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Religious Studies Books

Moravian Soundscapes

A Sonic History of the Moravian Missions in Early Pennsylvania

by Sarah Justina Eyerly

 

In Moravian Soundscapes, Sarah Eyerly contends that the study of sound is integral to understanding the interactions between German Moravian missionaries and Native communities in early Pennsylvania. In the mid-18th century, when the frontier between settler and Native communities was a shifting spatial and cultural borderland, sound mattered. People listened carefully to each other and the world around them. In Moravian communities, cultures of hearing and listening encompassed and also superseded musical traditions such as song and hymnody. Complex biophonic, geophonic, and anthrophonic acoustic environments—or soundscapes—characterized daily life in Moravian settlements such as Bethlehem, Nain, Gnadenhütten, and Friedenshütten. Through detailed analyses and historically informed recreations of Moravian communal, environmental, and religious soundscapes and their attendant hymn traditions, Moravian Soundscapes explores how sounds—musical and nonmusical, human and nonhuman—shaped the Moravians' religious culture. Combined with access to an interactive website that immerses the reader in mid-18th century Pennsylvania, and framed with an autobiographical narrative, Moravian Soundscapes recovers the roles of sound and music in Moravian communities and provides a road map for similar studies of other places and religious traditions in the future.

Representing Islam

Hip-Hop of the September 11 Generation

by Kamaludeen Mohamed Nasir

How do Muslims who grew up after September 11 balance their love for hip-hop with their devotion to Islam? How do they live the piety and modesty called for by their faith while celebrating an art form defined, in part, by overt sexuality, violence, and profanity?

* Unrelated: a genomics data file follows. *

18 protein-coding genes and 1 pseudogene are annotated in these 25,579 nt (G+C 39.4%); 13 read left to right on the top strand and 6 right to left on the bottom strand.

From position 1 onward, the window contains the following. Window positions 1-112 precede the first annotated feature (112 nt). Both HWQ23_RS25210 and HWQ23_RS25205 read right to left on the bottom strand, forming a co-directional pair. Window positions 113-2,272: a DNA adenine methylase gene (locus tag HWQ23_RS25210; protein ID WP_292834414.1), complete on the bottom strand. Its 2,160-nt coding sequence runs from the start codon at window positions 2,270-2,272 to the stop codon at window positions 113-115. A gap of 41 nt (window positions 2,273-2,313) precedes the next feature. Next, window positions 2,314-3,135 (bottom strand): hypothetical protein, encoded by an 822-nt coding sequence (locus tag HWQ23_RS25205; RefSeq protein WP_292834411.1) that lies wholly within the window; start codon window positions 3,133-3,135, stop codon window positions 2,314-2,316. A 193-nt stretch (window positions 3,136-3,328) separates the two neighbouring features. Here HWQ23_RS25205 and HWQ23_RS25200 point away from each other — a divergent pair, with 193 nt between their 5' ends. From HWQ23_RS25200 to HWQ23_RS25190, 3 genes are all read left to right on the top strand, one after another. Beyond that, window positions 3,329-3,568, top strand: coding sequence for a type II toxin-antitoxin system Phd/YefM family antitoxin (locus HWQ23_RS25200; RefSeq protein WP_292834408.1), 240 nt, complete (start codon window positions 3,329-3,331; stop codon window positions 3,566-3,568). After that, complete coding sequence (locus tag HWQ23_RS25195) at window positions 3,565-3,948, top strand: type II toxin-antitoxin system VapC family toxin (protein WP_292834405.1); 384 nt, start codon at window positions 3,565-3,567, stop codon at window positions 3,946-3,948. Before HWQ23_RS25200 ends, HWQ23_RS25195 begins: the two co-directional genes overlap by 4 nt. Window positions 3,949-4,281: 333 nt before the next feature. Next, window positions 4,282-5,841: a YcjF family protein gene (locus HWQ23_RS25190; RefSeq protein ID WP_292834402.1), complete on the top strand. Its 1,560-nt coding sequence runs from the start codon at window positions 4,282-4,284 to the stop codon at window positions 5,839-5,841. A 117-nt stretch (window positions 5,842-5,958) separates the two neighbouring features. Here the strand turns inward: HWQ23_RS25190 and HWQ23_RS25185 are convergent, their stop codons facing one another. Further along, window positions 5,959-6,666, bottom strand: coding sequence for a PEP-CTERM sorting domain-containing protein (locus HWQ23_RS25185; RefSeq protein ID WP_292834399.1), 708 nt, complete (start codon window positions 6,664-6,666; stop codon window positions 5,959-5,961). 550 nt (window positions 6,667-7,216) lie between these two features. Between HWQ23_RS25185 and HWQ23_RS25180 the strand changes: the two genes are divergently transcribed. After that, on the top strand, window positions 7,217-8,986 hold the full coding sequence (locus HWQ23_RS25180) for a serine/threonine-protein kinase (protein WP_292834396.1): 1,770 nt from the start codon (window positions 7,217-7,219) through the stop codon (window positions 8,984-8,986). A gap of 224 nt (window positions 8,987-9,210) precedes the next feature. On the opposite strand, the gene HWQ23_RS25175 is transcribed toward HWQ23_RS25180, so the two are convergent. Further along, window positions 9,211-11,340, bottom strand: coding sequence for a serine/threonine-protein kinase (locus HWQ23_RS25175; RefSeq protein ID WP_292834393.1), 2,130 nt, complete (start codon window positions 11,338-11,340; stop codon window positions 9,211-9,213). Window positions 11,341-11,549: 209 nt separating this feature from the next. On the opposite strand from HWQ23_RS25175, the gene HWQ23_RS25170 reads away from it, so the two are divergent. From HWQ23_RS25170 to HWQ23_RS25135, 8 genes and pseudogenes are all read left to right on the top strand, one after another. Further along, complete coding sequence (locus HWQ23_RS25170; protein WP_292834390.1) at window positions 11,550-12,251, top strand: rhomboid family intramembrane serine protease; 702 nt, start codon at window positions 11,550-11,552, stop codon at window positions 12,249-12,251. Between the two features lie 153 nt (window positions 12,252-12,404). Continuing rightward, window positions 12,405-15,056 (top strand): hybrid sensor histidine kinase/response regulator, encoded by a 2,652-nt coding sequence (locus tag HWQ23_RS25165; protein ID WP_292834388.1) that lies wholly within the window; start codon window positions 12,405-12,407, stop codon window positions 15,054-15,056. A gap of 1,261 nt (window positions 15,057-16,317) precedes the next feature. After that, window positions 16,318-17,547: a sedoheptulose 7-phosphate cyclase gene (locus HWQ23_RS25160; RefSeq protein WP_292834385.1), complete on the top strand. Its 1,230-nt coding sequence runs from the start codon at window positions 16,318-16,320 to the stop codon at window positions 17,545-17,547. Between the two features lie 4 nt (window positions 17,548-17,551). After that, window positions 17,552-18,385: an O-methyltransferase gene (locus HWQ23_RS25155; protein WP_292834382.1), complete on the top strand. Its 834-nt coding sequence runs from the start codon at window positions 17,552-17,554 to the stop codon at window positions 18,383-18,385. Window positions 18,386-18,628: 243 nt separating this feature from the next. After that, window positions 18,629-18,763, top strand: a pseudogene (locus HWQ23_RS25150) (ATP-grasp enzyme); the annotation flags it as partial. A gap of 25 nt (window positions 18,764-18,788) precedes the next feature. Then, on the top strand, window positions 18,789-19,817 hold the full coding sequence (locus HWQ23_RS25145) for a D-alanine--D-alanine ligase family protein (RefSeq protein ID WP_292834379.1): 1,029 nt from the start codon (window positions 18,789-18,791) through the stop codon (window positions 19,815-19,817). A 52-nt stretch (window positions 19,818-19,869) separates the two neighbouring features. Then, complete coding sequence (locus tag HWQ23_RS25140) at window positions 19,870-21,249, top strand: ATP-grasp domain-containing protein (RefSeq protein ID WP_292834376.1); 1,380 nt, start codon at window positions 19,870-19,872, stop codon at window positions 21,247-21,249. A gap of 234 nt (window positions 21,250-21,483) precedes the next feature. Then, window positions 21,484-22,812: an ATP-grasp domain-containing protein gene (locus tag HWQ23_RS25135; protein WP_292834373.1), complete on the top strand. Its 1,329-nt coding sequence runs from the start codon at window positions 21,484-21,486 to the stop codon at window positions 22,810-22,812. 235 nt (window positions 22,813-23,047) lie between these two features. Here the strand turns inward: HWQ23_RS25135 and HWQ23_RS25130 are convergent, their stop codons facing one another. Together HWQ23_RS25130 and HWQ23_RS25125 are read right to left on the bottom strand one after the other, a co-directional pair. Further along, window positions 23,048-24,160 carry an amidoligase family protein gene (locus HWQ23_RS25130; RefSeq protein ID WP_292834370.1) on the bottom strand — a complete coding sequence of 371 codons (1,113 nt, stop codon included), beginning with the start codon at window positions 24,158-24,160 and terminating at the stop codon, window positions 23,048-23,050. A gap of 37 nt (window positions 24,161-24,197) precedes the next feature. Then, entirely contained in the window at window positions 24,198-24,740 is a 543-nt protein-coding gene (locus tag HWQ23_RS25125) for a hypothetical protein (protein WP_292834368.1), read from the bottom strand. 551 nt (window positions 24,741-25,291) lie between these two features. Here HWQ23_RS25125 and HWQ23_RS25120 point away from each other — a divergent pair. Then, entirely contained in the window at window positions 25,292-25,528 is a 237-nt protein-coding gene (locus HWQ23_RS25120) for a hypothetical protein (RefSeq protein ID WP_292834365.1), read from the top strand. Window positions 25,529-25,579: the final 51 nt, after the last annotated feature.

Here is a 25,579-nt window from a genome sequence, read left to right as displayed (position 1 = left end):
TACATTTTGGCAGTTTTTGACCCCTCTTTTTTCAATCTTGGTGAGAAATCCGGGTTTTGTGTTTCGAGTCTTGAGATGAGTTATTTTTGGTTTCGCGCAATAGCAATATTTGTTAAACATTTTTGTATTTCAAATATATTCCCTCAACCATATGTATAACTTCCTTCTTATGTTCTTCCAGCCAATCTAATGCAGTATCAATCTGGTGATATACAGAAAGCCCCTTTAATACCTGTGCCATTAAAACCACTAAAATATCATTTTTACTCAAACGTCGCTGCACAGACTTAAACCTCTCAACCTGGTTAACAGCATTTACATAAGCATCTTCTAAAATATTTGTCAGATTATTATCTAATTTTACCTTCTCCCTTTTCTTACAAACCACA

In Representing Islam, Kamaludeen Mohamed Nasir explores the tension between Islam and the global popularity of hip-hop, including attempts by the hip-hop ummah, or community, to draw from the struggles of African Americans in order to articulate the human rights abuses Muslims face. Nasir explores state management of hip-hop culture and how Muslim hip-hoppers are attempting to "Islamize" the genre's performance and jargon to bring the music more in line with religious requirements, which are perhaps even more fraught for female artists who struggle with who has the right to speak for Muslim women. Nasir also investigates the vibrant underground hip-hop culture that exists online. For fans living in conservative countries, social media offers an opportunity to explore and discuss hip-hop when more traditional avenues have been closed.

Representing Islam considers the complex and multifaceted rise of hip-hop on a global stage and, in doing so, asks broader questions about how Islam is represented in this global community.

Soundscapes of Uyghur Islam

by Rachel Harris